We now know that the shareholders and the financial industry won that battle for corporate control. In the business schools, the finance function emerged as top dog and the economists began to apply the teachings of their discipline to the firm via organizational economics (agency theory and transaction cost economics). The resulting shareholder value model of the firm has dominated for the last thirty years … [ Read more ]

Dick Cross

There is not a business school I know about that teaches a course called, “How to Run a Business.” We study tangential parts of the job in great detail—like accounting, production, management and leadership—but not the whole of it.

Michael Beer

Business schools are teaching ethics and corporate social responsibility, but they do not teach these subjects in the context of building a higher-ambition or a high commitment, high performance firm. Students learn about finance and organizational behavior, for example, without ever learning how to integrate these and many other disciplines (marketing, operations, etc.) into a coherent, internally consistent set of practices that collectively reinforce a … [ Read more ]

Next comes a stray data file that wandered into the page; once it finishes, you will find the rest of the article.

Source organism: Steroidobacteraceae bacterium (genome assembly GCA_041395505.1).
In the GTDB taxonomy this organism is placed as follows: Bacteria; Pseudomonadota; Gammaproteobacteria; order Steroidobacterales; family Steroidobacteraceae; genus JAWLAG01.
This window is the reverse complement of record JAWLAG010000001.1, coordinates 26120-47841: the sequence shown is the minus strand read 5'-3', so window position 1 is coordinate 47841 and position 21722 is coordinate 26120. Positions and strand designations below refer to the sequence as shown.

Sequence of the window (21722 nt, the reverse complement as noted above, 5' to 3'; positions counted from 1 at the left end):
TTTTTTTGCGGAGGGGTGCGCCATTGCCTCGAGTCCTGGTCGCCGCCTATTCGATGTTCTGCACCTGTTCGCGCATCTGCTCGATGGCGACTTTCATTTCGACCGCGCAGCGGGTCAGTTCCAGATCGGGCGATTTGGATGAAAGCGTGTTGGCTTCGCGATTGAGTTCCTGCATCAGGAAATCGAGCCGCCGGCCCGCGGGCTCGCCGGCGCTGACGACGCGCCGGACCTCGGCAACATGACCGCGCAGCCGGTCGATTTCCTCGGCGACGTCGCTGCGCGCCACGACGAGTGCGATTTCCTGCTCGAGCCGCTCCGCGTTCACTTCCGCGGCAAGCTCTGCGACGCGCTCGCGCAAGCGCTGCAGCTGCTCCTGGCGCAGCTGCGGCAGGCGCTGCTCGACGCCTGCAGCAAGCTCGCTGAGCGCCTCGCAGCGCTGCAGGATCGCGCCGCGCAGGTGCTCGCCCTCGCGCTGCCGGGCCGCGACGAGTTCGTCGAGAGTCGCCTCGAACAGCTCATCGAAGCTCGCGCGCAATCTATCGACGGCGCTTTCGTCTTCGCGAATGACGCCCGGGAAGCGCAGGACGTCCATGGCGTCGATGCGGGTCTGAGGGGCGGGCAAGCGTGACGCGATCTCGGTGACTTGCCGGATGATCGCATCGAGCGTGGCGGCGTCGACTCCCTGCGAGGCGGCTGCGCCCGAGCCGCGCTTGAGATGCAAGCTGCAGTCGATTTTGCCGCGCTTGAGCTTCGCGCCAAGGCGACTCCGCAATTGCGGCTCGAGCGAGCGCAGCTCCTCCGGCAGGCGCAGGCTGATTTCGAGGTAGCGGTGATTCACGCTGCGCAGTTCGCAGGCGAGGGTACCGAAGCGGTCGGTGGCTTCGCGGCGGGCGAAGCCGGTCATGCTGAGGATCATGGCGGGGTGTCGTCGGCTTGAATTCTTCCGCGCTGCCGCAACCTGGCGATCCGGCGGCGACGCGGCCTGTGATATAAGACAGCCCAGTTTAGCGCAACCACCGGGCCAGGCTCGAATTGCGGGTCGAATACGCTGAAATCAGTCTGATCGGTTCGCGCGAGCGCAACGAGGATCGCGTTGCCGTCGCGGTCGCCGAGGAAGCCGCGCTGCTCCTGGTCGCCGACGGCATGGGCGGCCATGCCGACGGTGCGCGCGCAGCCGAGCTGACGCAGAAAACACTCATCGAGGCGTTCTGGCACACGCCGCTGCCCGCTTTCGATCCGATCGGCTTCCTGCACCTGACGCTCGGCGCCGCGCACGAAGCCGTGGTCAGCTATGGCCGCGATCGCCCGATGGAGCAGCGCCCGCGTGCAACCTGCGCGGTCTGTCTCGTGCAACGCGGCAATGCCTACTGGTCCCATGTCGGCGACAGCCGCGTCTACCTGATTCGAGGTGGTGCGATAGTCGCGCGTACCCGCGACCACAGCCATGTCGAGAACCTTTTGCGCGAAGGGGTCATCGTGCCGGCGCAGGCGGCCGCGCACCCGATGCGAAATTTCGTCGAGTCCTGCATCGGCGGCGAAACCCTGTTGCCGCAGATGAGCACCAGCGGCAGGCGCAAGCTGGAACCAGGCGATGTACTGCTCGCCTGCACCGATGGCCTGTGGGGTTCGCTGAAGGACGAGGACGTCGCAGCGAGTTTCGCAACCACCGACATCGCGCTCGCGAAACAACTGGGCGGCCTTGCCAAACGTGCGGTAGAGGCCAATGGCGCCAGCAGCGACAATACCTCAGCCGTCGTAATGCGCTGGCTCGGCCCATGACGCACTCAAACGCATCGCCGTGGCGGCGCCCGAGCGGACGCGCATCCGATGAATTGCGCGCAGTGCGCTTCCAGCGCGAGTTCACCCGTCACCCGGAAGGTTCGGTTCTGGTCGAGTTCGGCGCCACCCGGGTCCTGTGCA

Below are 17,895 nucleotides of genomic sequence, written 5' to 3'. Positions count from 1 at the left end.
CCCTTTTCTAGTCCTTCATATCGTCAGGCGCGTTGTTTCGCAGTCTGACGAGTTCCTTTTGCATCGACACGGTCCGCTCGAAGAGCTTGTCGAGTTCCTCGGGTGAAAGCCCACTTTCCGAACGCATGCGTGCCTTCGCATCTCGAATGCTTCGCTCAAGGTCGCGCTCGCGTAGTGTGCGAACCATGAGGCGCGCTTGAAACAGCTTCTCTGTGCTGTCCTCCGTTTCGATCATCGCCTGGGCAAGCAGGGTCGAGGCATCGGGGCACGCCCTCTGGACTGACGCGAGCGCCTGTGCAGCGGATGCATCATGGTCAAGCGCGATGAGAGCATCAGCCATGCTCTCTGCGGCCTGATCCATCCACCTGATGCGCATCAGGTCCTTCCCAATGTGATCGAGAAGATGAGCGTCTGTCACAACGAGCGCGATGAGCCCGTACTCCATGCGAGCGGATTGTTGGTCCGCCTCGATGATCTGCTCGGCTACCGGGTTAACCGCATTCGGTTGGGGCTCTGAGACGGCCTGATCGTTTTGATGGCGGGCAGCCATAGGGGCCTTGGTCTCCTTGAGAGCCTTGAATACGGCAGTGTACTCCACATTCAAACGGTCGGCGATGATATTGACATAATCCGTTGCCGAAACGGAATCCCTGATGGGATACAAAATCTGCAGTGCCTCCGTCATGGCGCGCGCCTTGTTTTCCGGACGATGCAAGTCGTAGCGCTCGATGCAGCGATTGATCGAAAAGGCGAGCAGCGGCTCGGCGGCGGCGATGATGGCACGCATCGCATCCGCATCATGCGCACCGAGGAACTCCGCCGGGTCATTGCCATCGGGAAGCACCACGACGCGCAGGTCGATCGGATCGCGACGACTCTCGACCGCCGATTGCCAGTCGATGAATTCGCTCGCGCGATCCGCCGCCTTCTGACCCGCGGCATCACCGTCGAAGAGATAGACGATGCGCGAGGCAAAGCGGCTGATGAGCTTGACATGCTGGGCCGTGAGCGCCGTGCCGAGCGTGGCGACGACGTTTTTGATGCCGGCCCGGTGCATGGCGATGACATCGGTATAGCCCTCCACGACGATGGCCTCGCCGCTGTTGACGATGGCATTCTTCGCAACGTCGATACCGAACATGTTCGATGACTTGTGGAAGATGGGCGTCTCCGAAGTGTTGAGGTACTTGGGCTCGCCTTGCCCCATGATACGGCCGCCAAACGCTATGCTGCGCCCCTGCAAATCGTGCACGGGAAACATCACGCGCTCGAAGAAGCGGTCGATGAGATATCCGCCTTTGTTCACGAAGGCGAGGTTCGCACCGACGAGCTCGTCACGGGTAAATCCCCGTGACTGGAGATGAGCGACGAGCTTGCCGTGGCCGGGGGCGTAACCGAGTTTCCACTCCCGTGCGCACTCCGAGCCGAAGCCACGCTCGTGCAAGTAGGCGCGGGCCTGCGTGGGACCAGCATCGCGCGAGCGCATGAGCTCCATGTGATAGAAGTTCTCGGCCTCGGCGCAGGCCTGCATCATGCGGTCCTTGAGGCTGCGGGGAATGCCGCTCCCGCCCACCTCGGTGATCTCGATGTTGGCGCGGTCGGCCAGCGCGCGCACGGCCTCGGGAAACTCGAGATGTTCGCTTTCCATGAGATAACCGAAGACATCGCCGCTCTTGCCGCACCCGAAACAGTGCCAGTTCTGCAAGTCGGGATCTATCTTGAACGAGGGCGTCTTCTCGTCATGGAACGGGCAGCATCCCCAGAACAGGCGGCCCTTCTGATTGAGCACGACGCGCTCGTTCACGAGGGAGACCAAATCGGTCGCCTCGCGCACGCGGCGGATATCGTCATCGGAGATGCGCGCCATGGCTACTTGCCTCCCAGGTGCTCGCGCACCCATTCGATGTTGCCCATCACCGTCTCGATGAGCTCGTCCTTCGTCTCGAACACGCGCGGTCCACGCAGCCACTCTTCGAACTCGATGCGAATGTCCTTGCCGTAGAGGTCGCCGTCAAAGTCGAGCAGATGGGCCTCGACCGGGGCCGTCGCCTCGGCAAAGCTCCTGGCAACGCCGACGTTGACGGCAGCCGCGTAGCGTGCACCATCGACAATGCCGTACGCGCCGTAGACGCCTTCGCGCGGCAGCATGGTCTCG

Joel M. Podolny

An occupation earns the right to be a profession only when some ideals, such as being an impartial counsel, doing no harm, or serving the greater good, are infused into the conduct of people in that occupation. In like vein, a school becomes a professional school only when it infuses those ideals into its graduates. A business school does that effectively when it forces its … [ Read more ]

James Hoopes

MBA students need more than professed values. They need to know that the world is morally complex and morally dangerous. They need to know that bad deeds can come from good values. They need to know that valuing integrity enough to keep one’s hands off other people’s money is only the beginning, not the end of business ethics.

There are many ethical questions in business life … [ Read more ]

Joel Spolsky

Watching nonprogrammers trying to run software companies is like watching someone who doesn’t know how to surf trying to surf. Even if he has great advisers standing on the shore telling him what to do, he still falls off the board again and again. The cult of the M.B.A. likes to believe that you can run organizations that do things that you don’t understand. But … [ Read more ]

Charles Handy

The letters MBA should, if the schools were honest, stand for Master of Business Analysis, because the tools and disciplines of analysis are what the students learn, not management, or administration as it used to be called. Analysis is a necessary part of good management and leadership but it is not the whole of it. Who to trust, how to inspire, how brave to be, … [ Read more ]